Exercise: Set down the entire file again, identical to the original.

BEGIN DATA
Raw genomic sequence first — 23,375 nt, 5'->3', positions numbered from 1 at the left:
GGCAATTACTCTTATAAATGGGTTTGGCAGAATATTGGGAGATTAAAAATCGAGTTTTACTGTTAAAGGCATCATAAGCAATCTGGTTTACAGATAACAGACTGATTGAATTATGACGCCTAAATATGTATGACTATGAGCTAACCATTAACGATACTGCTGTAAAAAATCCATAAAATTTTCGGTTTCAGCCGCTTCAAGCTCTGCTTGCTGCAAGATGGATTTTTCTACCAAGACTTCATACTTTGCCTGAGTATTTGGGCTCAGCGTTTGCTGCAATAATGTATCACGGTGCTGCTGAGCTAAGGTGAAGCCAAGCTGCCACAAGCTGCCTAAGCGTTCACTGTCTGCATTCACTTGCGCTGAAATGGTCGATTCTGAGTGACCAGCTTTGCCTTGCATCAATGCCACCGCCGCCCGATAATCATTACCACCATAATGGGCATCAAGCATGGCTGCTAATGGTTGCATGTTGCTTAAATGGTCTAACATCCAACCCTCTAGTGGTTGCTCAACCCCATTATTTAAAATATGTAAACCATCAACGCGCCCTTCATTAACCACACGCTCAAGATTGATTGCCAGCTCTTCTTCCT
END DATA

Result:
Raw genomic sequence first — 23,375 nt, 5'->3', positions numbered from 1 at the left:
GGCAATTACTCTTATAAATGGGTTTGGCAGAATATTGGGAGATTAAAAATCGAGTTTTACTGTTAAAGGCATCATAAGCAATCTGGTTTACAGATAACAGACTGATTGAATTATGACGCCTAAATATGTATGACTATGAGCTAACCATTAACGATACTGCTGTAAAAAATCCATAAAATTTTCGGTTTCAGCCGCTTCAAGCTCTGCTTGCTGCAAGATGGATTTTTCTACCAAGACTTCATACTTTGCCTGAGTATTTGGGCTCAGCGTTTGCTGCAATAATGTATCACGGTGCTGCTGAGCTAAGGTGAAGCCAAGCTGCCACAAGCTGCCTAAGCGTTCACTGTCTGCATTCACTTGCGCTGAAATGGTCGATTCTGAGTGACCAGCTTTGCCTTGCATCAATGCCACCGCCGCCCGATAATCATTACCACCATAATGGGCATCAAGCATGGCTGCTAATGGTTGCATGTTGCTTAAATGGTCTAACATCCAACCCTCTAGTGGTTGCTCAACCCCATTATTTAAAATATGTAAACCATCAACGCGCCCTTCATTAACCACACGCTCAAGATTGATTGCCAGCTCTTCTTCCT